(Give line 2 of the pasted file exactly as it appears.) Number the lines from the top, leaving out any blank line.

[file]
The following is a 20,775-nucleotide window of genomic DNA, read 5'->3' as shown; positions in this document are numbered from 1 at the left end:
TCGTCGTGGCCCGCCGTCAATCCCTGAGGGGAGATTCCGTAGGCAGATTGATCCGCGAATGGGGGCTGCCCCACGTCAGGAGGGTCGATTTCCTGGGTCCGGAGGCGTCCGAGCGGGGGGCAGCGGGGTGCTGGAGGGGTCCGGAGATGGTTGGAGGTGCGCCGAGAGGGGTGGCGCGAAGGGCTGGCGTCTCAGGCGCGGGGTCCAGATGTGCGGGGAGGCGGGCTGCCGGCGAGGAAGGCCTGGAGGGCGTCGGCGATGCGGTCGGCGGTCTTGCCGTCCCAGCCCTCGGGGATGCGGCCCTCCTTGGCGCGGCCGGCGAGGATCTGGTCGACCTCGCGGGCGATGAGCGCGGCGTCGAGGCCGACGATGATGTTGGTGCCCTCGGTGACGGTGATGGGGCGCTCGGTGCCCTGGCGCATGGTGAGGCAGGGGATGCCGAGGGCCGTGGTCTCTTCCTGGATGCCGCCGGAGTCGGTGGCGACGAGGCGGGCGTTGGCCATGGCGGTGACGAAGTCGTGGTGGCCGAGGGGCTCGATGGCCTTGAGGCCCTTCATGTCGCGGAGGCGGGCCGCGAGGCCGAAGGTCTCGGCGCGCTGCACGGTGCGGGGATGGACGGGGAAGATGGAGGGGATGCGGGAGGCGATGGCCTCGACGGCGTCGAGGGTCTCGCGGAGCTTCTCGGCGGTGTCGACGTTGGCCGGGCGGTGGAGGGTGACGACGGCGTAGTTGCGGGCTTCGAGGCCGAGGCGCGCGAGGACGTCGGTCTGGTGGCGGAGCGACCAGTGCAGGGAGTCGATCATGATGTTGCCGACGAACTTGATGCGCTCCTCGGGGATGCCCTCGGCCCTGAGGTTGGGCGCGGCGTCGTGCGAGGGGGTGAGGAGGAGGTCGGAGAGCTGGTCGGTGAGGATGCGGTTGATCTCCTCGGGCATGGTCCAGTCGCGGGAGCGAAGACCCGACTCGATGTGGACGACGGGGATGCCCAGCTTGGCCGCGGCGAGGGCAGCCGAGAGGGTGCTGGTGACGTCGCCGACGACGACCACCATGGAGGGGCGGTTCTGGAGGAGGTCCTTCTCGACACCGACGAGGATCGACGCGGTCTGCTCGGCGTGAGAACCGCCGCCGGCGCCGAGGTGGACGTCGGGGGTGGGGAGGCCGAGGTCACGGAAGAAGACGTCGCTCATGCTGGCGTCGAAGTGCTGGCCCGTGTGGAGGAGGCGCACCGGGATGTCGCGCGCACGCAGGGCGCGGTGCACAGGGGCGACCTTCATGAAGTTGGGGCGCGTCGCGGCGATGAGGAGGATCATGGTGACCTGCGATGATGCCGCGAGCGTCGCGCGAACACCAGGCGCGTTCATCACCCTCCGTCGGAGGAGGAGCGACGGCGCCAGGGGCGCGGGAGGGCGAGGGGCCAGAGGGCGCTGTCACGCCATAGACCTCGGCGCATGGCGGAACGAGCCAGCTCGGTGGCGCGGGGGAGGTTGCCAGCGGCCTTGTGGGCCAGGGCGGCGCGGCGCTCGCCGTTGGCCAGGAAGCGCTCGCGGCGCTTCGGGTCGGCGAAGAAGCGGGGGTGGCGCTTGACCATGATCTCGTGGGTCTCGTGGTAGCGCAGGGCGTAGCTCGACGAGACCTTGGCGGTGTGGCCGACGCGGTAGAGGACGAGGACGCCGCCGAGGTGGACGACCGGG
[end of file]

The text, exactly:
TCGTCGTGGCCCGCCGTCAATCCCTGAGGGGAGATTCCGTAGGCAGATTGATCCGCGAATGGGGGCTGCCCCACGTCAGGAGGGTCGATTTCCTGGGTCCGGAGGCGTCCGAGCGGGGGGCAGCGGGGTGCTGGAGGGGTCCGGAGATGGTTGGAGGTGCGCCGAGAGGGGTGGCGCGAAGGGCTGGCGTCTCAGGCGCGGGGTCCAGATGTGCGGGGAGGCGGGCTGCCGGCGAGGAAGGCCTGGAGGGCGTCGGCGATGCGGTCGGCGGTCTTGCCGTCCCAGCCCTCGGGGATGCGGCCCTCCTTGGCGCGGCCGGCGAGGATCTGGTCGACCTCGCGGGCGATGAGCGCGGCGTCGAGGCCGACGATGATGTTGGTGCCCTCGGTGACGGTGATGGGGCGCTCGGTGCCCTGGCGCATGGTGAGGCAGGGGATGCCGAGGGCCGTGGTCTCTTCCTGGATGCCGCCGGAGTCGGTGGCGACGAGGCGGGCGTTGGCCATGGCGGTGACGAAGTCGTGGTGGCCGAGGGGCTCGATGGCCTTGAGGCCCTTCATGTCGCGGAGGCGGGCCGCGAGGCCGAAGGTCTCGGCGCGCTGCACGGTGCGGGGATGGACGGGGAAGATGGAGGGGATGCGGGAGGCGATGGCCTCGACGGCGTCGAGGGTCTCGCGGAGCTTCTCGGCGGTGTCGACGTTGGCCGGGCGGTGGAGGGTGACGACGGCGTAGTTGCGGGCTTCGAGGCCGAGGCGCGCGAGGACGTCGGTCTGGTGGCGGAGCGACCAGTGCAGGGAGTCGATCATGATGTTGCCGACGAACTTGATGCGCTCCTCGGGGATGCCCTCGGCCCTGAGGTTGGGCGCGGCGTCGTGCGAGGGGGTGAGGAGGAGGTCGGAGAGCTGGTCGGTGAGGATGCGGTTGATCTCCTCGGGCATGGTCCAGTCGCGGGAGCGAAGACCCGACTCGATGTGGACGACGGGGATGCCCAGCTTGGCCGCGGCGAGGGCAGCCGAGAGGGTGCTGGTGACGTCGCCGACGACGACCACCATGGAGGGGCGGTTCTGGAGGAGGTCCTTCTCGACACCGACGAGGATCGACGCGGTCTGCTCGGCGTGAGAACCGCCGCCGGCGCCGAGGTGGACGTCGGGGGTGGGGAGGCCGAGGTCACGGAAGAAGACGTCGCTCATGCTGGCGTCGAAGTGCTGGCCCGTGTGGAGGAGGCGCACCGGGATGTCGCGCGCACGCAGGGCGCGGTGCACAGGGGCGACCTTCATGAAGTTGGGGCGCGTCGCGGCGATGAGGAGGATCATGGTGACCTGCGATGATGCCGCGAGCGTCGCGCGAACACCAGGCGCGTTCATCACCCTCCGTCGGAGGAGGAGCGACGGCGCCAGGGGCGCGGGAGGGCGAGGGGCCAGAGGGCGCTGTCACGCCATAGACCTCGGCGCATGGCGGAACGAGCCAGCTCGGTGGCGCGGGGGAGGTTGCCAGCGGCCTTGTGGGCCAGGGCGGCGCGGCGCTCGCCGTTGGCCAGGAAGCGCTCGCGGCGCTTCGGGTCGGCGAAGAAGCGGGGGTGGCGCTTGACCATGATCTCGTGGGTCTCGTGGTAGCGCAGGGCGTAGCTCGACGAGACCTTGGCGGTGTGGCCGACGCGGTAGAGGACGAGGACGCCGCCGAGGTGGACGACCGGG